Now, you don’t quite win the game on the spot, but if you’re able to navigate a game into a position where you are able to protect your Karn and resolve Mycosynth Lattice, your opponent will be completely stripped of their ability to cast anything else, thanks to the one-two punch of Lattice turning all opposing lands in artifacts that now cannot be activated thanks to Karn.
Mycosynth Lattice is the one sacred cow of the sideboard of any deck playing Karn, the Great Creator. Having access to hard-lockout condition is a great way to give yourself a chance in any matchup, plus you can close out the game quickly by turning it into a 6/6 with Karn’s less-talked-about plus ability.
Walking Ballista is typically regarded as the best artifact creature to play with these days. Being able to deal with opposing creatures and planeswalkers plus functioning as a mana sink makes it an easy inclusion in most colorless strategies. Playing a single copy in the sideboard of Karn, the Great Creator decks gives you the ability to go find a way to close out the game once you’ve established a lock with Mycosynth Lattice or Ensnaring Bridge. In a deck like Eldrazi Tron, which already plays multiple copies in the maindeck, it’s not always an option you have to include, but since it is the best way to tutor up a way to actually close the game out, I like having access to one copy.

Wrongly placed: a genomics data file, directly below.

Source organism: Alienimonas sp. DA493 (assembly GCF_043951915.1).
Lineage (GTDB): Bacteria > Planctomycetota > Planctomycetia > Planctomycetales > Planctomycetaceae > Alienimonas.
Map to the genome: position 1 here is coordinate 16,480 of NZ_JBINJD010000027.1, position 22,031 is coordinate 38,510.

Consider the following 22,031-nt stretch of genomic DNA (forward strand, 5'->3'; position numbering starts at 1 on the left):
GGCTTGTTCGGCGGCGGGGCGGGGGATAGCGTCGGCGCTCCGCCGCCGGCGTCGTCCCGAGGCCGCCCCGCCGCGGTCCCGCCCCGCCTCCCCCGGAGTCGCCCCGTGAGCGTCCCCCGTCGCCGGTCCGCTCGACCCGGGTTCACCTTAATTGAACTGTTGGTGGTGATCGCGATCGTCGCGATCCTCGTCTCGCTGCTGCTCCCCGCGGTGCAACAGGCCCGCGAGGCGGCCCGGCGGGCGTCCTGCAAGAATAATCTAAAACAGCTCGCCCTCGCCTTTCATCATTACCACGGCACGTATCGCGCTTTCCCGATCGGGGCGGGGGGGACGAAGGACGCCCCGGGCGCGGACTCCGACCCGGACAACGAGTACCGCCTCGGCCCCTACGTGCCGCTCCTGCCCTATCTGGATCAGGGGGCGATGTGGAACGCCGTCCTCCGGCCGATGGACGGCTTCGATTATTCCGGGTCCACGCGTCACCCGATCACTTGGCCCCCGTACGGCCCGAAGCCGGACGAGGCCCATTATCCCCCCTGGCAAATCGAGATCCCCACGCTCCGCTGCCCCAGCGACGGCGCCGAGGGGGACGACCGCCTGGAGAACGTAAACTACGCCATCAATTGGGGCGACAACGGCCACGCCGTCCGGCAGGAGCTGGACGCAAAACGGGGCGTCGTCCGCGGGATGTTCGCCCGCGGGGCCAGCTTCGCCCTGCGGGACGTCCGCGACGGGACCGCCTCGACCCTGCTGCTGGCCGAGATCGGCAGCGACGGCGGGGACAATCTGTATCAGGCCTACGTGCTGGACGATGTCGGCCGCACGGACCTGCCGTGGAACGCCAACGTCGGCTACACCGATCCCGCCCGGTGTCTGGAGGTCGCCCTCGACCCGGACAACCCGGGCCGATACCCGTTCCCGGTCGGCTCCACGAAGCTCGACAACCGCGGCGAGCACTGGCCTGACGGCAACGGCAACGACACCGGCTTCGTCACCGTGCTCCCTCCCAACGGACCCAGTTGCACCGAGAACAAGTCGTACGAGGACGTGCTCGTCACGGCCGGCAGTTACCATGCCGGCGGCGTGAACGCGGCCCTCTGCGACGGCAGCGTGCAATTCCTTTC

Liquimetal Coating, like Mycosynth Lattice, hasn’t seen the light of day for quite some time (literally so, given copies likely have been stuffed away in storage boxes until now). Again, the card’s inclusion comes from the acknowledgement that Karn turns off anything that’s been turned into an artifact. Coating works in tandem with Karn to effectively create a land destruction gameplan. Turning a land into an artifact with Coating and then using Karn’s plus targeting it causes the land to turn into a 0/0 and die instantly. If you don’t quite have the time to land a Lattice, Coating provides the ability to slowly but surely put the squeeze on your opponent’s mana over the course of a longer game.